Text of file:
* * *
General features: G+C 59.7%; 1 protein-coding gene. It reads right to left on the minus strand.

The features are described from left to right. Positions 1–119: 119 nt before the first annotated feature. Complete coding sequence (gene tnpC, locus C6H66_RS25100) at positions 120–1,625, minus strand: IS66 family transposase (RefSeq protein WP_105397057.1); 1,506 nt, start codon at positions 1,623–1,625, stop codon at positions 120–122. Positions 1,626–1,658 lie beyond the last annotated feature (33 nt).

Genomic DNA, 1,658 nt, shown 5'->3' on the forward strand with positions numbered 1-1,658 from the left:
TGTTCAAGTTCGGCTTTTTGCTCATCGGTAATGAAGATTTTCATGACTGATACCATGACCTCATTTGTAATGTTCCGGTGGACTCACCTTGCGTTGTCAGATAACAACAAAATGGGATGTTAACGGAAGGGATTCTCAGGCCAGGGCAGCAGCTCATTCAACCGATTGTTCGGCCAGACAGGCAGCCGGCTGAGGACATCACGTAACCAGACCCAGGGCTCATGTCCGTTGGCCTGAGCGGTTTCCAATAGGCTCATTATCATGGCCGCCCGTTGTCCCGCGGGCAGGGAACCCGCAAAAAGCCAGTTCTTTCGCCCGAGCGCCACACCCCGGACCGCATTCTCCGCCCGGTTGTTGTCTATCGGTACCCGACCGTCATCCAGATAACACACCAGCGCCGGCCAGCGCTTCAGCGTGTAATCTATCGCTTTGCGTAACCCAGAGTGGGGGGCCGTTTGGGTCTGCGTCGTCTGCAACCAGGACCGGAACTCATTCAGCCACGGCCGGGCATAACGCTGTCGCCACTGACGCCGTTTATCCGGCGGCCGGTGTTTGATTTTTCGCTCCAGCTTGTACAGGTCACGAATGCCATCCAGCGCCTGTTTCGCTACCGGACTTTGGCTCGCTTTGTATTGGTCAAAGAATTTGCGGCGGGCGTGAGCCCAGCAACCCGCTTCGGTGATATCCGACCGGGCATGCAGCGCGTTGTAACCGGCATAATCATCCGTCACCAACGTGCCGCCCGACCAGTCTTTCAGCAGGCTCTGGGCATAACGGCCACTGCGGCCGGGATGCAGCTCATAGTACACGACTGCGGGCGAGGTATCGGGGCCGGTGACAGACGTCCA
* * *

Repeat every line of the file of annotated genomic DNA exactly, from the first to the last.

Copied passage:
General features: G+C 59.7%; 1 protein-coding gene. It reads right to left on the minus strand.

The features are described from left to right. Positions 1–119: 119 nt before the first annotated feature. Complete coding sequence (gene tnpC, locus C6H66_RS25100) at positions 120–1,625, minus strand: IS66 family transposase (RefSeq protein WP_105397057.1); 1,506 nt, start codon at positions 1,623–1,625, stop codon at positions 120–122. Positions 1,626–1,658 lie beyond the last annotated feature (33 nt).

Genomic DNA, 1,658 nt, shown 5'->3' on the forward strand with positions numbered 1-1,658 from the left:
TGTTCAAGTTCGGCTTTTTGCTCATCGGTAATGAAGATTTTCATGACTGATACCATGACCTCATTTGTAATGTTCCGGTGGACTCACCTTGCGTTGTCAGATAACAACAAAATGGGATGTTAACGGAAGGGATTCTCAGGCCAGGGCAGCAGCTCATTCAACCGATTGTTCGGCCAGACAGGCAGCCGGCTGAGGACATCACGTAACCAGACCCAGGGCTCATGTCCGTTGGCCTGAGCGGTTTCCAATAGGCTCATTATCATGGCCGCCCGTTGTCCCGCGGGCAGGGAACCCGCAAAAAGCCAGTTCTTTCGCCCGAGCGCCACACCCCGGACCGCATTCTCCGCCCGGTTGTTGTCTATCGGTACCCGACCGTCATCCAGATAACACACCAGCGCCGGCCAGCGCTTCAGCGTGTAATCTATCGCTTTGCGTAACCCAGAGTGGGGGGCCGTTTGGGTCTGCGTCGTCTGCAACCAGGACCGGAACTCATTCAGCCACGGCCGGGCATAACGCTGTCGCCACTGACGCCGTTTATCCGGCGGCCGGTGTTTGATTTTTCGCTCCAGCTTGTACAGGTCACGAATGCCATCCAGCGCCTGTTTCGCTACCGGACTTTGGCTCGCTTTGTATTGGTCAAAGAATTTGCGGCGGGCGTGAGCCCAGCAACCCGCTTCGGTGATATCCGACCGGGCATGCAGCGCGTTGTAACCGGCATAATCATCCGTCACCAACGTGCCGCCCGACCAGTCTTTCAGCAGGCTCTGGGCATAACGGCCACTGCGGCCGGGATGCAGCTCATAGTACACGACTGCGGGCGAGGTATCGGGGCCGGTGACAGACGTCCA